By the ’81 universe, it seems they’re giving thought to an Imperium, or at least some organized effort to protect the trade lanes. There’s enough economic activity going on up there to justify a planet putting up enough force to push piracy out to the hinterlands. Could be big ship, could be lots of small ships, but there’s enough to warrant a real effective effort, at least where the bulk of traffic is.

I concur with the statements of aramis and Carlobrand.

Here are a few more differences between the 1977 rules and text and the 1981 rules and text:

When we look at the 1977 rules, we also find that there are Charted Space Lanes rather than Communication Routes in setting up a subsector.

Space Lanes are pre-plotted Jump plans that can be bought on cassettes that self-erase after one use. A ship with the Generate Program does not need them. But a ship without a Generate program needs them if it is going to get from one system to another. And if a Space Lane between two systems has not yet been charted at all, then the Generate program is required for a ship to get to it.

Also: The 1977 rules have no Travel Zones (Amber or Red). As one can see from the quotes above, it seems unlikely that governments that is constantly trying to swat away pirates from A starport systems (and not succeeding) will be able to interdict an entire system. Instead, all worlds, no matter how dangerous, are open to Player Character travellers if that’s where they want to go. They could, of course, encounter resistance from any number of factions. But there is nothing on the books advising or warning them not to go.

Also: while digging into this I came across this first paragraph from the section on Starship Encounters on p. 36 of the 1977 edition of Book 2:

When a ship enters a star system, there is a chance that any one of a variety of ships will be encountered. The ship encounter table is used to determine the specific type of vessel which is met. This result may, and should, be superseded by the referee in specific situations, especially if a newly entered system is in military or civil turmoil, or involves other circumstances.

This assumes a setting that will have “military or civil turmoil” in the space between worlds. Not that there has to be turmoil. That is up to the Referee and the worlds he or she builds. But it is certainly implied there can be such turmoil, and the text encourages the Referee to think in terms of offering up such turmoil. But this sensibility is in contrast to the rules of the OTU’s Third Imperium which allows conflicts on worlds, but not in the space between them.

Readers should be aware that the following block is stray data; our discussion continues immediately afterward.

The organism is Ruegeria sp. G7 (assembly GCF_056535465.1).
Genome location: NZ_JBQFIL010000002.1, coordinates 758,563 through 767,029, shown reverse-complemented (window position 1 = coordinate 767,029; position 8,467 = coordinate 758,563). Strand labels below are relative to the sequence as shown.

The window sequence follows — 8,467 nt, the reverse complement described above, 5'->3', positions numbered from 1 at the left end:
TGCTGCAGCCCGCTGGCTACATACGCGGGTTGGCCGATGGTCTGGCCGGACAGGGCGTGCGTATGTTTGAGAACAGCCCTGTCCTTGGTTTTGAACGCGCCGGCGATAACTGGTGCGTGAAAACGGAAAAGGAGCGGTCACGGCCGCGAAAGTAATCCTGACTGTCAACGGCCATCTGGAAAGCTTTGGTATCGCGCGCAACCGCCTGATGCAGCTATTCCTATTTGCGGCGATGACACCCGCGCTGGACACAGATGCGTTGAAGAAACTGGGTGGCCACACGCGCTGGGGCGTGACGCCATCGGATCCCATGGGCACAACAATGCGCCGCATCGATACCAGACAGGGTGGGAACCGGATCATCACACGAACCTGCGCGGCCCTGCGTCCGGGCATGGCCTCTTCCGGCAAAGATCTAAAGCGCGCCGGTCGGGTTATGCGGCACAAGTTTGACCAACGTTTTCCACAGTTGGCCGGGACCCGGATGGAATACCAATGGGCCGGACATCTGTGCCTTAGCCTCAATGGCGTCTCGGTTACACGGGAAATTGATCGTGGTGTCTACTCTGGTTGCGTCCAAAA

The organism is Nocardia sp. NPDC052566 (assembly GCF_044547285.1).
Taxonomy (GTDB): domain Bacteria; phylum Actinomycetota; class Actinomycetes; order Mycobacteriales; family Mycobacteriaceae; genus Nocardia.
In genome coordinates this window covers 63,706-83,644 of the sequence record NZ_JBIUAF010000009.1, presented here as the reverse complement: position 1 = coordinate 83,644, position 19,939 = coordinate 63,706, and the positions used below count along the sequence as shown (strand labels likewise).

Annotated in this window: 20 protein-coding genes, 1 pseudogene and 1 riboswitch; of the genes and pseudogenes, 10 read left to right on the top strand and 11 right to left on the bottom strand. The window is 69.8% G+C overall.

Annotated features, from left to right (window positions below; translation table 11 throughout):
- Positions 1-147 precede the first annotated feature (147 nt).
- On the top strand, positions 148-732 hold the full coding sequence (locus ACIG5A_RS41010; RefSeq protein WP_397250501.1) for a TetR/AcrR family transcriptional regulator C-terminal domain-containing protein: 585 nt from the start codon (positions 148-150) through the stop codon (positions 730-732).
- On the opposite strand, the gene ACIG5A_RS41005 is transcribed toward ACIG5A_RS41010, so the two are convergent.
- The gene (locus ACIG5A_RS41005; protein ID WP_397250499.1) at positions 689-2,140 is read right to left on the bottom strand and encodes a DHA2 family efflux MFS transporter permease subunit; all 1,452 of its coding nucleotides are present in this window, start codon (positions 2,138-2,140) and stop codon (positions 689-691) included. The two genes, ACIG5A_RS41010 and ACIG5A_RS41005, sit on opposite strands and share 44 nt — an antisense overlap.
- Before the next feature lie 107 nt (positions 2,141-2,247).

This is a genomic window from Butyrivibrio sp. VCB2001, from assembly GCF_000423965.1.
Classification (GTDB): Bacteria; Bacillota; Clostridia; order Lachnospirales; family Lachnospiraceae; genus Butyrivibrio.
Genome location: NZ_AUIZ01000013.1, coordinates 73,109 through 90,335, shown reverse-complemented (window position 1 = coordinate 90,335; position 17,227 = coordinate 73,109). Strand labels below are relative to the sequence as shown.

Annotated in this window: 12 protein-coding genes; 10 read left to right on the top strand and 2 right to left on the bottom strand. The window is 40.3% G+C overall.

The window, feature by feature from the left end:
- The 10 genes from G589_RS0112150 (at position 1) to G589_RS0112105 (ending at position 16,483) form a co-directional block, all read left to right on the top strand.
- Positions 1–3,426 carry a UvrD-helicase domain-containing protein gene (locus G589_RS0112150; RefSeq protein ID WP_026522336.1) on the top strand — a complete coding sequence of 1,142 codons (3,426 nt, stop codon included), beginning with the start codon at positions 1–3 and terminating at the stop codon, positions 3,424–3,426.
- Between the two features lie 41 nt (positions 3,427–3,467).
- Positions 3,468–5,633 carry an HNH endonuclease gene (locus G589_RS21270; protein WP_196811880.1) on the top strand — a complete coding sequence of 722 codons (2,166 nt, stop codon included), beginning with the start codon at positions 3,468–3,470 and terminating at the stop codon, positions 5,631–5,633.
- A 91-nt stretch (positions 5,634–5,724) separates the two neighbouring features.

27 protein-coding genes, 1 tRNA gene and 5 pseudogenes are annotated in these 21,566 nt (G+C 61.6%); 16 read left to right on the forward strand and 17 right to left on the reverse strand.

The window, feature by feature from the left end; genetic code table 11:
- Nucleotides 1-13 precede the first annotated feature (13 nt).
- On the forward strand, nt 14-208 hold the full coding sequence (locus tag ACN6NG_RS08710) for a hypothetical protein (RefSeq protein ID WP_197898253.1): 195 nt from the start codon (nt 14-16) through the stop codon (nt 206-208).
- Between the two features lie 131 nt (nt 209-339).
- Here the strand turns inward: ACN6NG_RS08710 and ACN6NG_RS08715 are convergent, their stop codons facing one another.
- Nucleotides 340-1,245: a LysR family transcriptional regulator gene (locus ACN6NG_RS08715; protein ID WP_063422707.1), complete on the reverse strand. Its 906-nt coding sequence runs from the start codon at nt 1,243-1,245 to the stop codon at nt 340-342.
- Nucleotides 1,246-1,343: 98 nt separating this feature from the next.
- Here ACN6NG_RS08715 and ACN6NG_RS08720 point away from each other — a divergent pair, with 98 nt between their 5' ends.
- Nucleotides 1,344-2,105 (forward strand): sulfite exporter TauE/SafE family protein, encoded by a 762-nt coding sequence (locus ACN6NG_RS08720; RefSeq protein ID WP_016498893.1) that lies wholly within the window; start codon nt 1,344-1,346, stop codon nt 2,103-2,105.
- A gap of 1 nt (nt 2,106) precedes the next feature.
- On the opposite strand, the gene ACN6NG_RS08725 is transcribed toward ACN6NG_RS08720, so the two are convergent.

These elements alone are enough to bring me peace of mind. This is the sort of rough-and-tumble setting that I always imagined for Traveller because, of course, I bought the 1977 edition in my youth.

During the game line’s development the rules changed, the OTU was developed, and the game and the setting became one thing. My view of what sort of environment the Traveller rules originally implied became erased. When I would say, “The Spinward Marches seems safer and more civilized than I want,” I would be met with the reply, “How can you say that? It’s on the edge of the Imperium. There’s all sorts of adventure.”

Which is true, by the way. There is all sorts of adventure in The Spinward Marches. Nonetheless, to me, with all its mega corporations with tendrils to the smallest and off the beaten path worlds, its empire capable of interdicting entire star systems, its vast fleet of enormous startups that utterly dwarfed the ships of the player characters, its all seemed a much different environment than those I remembered reading about when I first bought the rules. Overall, the Third Imperium enforced a law and order across the stars that wasn’t in alignment with my sensibility for Science-Fiction Adventure in the Far Future. (Not that there’s anything wrong with that! Traveller was always about the Referee making the setting he or she wanted to share with is players. GDW made the setting they wanted from the core rules — and that is awesome.)

Now, I’m not saying playing with the 1977 rules is the “right” way to play, or that the setting implied by the rules is the right kind of setting to use.

I bring this up, as I always do, to open up the possibilities of play. The Third Imperium is a an awesome application of the Traveller rules to make a specific setting. It is the setting the guys at GDW wanted to make–and make it they did. But the Third Imperium is not the only setting–or even kind of setting–that works well with the Traveller rules.

And we know this because when we look back at the 1977 rules we see an utterly different kind of setting than we would see in later years as the the game line added more rules, ignored other rules, and built a setting that actually is at odds with the rules in Books 1-3.


A thought experiment:

Let’s use the rules and observations of aramis and Carlobrand above, along with rules shared with the 1981 edition:

Costs of Living per Book 3
– Ordinary food and housing is Cr4,800 per year (estimate Cr12,000 annual income)
– High food and housing is Cr10,800 per year (estimate Cr27,000 annual income)
Costs of Space Travel Passage per Book 2
– High Passage: Cr10,000
– Middle Passage: Cr8,000
– Low Passage: Cr1,000

(And remember, those passage prices are per jump)

First: are there any other differences between the 1977 and 1981 rules that provide interesting contrasts in terms of setting?

Second: what sort of assumptions can be made about the setting? What are the implications? What do we think the settings would be like drawn from these rules and bits of text?